UPDATED: Politicians were calling for a bipartisan effort to speed up highway improvements in Norway, following a fatal multi-vehicle collision in Troms that left five persons dead and several injured. It was described as the worst traffic accident ever in the northern Norwegian county.
Emergency crews responded Friday afternoon to the accident in Balsfjord, Troms County, where five persons were killed and 14 injured when a bus, a van and three cars collided on the slippery road.
Norwegian Broadcasting (NRK) reported that the accident occurred in Lavangsdalen, on the E8 highway southeast of Tromsø. Passengers in the bus included young players for a local handball team who were on their way to a match, according to NRK.
Most of them were said to have sustained only minor injuries, with the fatalities occurring among passengers in the van and cars. Police believe the driver of one of the cars lost control and collided head-on with the bus, which then set off a chain collision with the van and other vehicles.
Hospital workers among the dead
Among the dead were hospital employees who were on their way home to Narvik after attending a seminar in Tromsø. Two of the 14 injured were left in critical condition.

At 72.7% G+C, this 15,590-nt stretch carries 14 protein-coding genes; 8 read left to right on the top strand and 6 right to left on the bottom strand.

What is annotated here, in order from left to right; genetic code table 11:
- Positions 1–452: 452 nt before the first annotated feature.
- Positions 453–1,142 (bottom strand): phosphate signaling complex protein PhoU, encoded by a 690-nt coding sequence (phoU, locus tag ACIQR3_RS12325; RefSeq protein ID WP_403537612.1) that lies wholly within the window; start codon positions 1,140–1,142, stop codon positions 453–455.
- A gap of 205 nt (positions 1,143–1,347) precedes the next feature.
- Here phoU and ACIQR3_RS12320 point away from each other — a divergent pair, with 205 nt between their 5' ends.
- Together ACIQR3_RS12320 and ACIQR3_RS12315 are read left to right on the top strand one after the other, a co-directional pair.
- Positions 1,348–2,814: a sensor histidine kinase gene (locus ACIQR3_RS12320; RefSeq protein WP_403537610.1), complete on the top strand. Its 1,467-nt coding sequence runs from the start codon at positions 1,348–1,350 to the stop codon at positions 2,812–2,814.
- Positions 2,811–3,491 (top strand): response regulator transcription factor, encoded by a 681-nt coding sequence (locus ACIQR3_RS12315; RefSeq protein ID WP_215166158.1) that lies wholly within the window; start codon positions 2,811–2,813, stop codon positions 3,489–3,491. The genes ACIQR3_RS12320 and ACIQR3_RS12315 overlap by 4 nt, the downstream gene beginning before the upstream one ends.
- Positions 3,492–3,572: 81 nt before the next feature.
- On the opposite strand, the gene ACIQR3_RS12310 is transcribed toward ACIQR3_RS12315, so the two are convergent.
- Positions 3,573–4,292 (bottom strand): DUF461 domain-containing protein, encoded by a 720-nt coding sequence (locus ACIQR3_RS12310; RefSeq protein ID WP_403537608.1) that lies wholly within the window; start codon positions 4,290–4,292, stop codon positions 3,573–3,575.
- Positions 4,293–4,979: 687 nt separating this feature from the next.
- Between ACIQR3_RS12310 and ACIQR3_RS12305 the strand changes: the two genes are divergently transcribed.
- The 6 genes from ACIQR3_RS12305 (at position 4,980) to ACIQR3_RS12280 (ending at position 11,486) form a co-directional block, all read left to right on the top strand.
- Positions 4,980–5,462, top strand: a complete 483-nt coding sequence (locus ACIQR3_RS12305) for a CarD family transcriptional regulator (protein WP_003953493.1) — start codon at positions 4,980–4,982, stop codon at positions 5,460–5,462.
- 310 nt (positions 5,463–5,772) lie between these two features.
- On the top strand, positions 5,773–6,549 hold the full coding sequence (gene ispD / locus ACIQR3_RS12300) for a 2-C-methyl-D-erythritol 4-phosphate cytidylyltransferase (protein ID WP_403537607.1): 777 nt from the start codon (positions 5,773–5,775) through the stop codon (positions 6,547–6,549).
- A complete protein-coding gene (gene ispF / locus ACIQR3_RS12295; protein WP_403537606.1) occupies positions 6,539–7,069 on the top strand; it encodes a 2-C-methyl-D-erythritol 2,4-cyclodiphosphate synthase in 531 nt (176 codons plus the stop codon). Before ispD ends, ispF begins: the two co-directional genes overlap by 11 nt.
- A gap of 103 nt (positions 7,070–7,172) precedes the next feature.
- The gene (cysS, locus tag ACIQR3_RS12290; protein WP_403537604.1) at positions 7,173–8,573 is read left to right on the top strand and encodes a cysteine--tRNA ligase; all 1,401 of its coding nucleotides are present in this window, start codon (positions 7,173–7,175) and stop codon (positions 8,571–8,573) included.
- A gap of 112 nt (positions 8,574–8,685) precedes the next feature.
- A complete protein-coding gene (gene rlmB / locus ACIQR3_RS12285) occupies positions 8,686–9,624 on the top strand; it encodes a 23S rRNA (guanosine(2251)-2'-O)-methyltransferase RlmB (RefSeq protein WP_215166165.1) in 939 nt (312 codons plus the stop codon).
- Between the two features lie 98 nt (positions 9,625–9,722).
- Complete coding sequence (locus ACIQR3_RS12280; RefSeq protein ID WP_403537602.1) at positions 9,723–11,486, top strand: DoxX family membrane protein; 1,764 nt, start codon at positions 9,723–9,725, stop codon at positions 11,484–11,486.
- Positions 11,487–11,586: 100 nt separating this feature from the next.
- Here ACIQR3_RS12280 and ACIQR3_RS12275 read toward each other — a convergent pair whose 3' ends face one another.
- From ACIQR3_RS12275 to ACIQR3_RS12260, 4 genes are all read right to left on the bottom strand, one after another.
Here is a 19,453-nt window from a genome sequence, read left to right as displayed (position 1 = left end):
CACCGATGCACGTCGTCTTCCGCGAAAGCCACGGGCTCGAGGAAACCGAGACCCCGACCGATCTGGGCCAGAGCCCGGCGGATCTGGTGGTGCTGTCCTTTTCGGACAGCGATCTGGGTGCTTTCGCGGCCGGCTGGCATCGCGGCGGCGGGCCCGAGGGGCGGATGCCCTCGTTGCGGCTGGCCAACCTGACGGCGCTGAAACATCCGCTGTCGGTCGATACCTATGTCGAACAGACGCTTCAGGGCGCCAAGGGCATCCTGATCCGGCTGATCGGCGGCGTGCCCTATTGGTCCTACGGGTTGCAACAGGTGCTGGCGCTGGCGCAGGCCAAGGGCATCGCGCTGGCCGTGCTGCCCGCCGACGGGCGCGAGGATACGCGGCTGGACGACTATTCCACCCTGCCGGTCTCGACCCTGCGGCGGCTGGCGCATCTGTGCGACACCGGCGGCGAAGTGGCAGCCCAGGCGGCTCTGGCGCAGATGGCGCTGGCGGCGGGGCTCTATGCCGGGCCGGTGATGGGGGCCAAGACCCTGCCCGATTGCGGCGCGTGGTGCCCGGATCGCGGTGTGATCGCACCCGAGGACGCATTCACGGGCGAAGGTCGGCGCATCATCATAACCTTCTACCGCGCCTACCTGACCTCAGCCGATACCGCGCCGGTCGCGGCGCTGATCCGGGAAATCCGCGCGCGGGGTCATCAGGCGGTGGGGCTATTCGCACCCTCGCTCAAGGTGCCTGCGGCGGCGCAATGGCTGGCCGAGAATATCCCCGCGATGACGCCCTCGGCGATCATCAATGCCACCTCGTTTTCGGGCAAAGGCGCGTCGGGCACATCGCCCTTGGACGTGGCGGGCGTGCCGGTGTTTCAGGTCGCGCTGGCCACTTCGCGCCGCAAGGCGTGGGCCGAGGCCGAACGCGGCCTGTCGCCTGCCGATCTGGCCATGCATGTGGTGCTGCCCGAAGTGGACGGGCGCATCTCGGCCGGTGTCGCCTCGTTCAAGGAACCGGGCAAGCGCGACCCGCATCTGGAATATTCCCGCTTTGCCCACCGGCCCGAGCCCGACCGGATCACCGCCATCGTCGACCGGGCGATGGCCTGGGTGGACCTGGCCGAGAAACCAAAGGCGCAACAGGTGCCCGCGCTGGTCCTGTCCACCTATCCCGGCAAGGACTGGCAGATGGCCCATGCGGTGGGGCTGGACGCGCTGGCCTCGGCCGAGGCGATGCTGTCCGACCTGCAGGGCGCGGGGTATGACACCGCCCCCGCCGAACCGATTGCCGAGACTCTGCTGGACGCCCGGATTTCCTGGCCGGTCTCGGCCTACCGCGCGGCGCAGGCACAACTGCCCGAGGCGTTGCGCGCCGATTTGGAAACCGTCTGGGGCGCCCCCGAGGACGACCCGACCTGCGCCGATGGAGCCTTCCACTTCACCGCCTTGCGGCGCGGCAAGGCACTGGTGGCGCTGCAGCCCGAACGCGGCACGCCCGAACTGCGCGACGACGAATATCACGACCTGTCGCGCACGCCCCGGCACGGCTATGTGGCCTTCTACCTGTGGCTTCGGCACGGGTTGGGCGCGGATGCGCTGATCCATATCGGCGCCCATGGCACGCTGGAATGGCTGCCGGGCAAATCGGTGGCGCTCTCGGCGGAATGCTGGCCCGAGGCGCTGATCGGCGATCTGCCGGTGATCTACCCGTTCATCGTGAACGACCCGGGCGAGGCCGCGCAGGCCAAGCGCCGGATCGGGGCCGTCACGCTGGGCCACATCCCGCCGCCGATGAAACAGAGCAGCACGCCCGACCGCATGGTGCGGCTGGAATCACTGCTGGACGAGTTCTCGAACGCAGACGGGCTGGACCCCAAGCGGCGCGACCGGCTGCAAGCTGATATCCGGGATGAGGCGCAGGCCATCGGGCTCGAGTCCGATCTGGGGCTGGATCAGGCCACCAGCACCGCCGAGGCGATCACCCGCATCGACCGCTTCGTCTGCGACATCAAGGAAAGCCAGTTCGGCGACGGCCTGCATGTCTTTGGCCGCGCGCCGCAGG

Ambulances, helicopters, police and fire trucks responded to the scene. The injured were airlifted or driven to hospital in Tromsø.
The highway was closed over a four-kilometer stretch, creating long waits at both ends. Detours were being posted on an old road through Andersdalen.
Opposition politicians demand faster improvements
The accident revived debate once again over the state of Norway’s mostly two-lane highways. Øyvind Halleraker of the Conservatives claimed he wasn’t trying to make a political issue out of a tragedy, “but it gives us an opportunity to gather” and try to arrive at a plan for speeding up road improvements. “Security issues around the roads are so important that we must all be able to agree on goals and resources,” Halleraker told newspaper Aftenposten on Monday.
The current left-center government coalition has released its national transport plan, but Halleraker doesn’t think it’s either specific or tough enough. Only 33 kilometers of two-lane highways, for example, are due to receive center barriers over the next two years. “That’s way too few,” Halleraker said.
Transport Minister Magnhild Meltveit Kleppa of the Center Party told Norwegian Broadcasting (NRK) that she also was “impatient” over road improvements but argued that the transport will yield results. Critics have complained for years that road-building is done on a piece-meal basis in Norway, with only small stretches expanded or improved at a time in a process that requires individual budget allotments. They argue that major road projects should be approved and funded all at once, to speed up the process and improve economies of scale.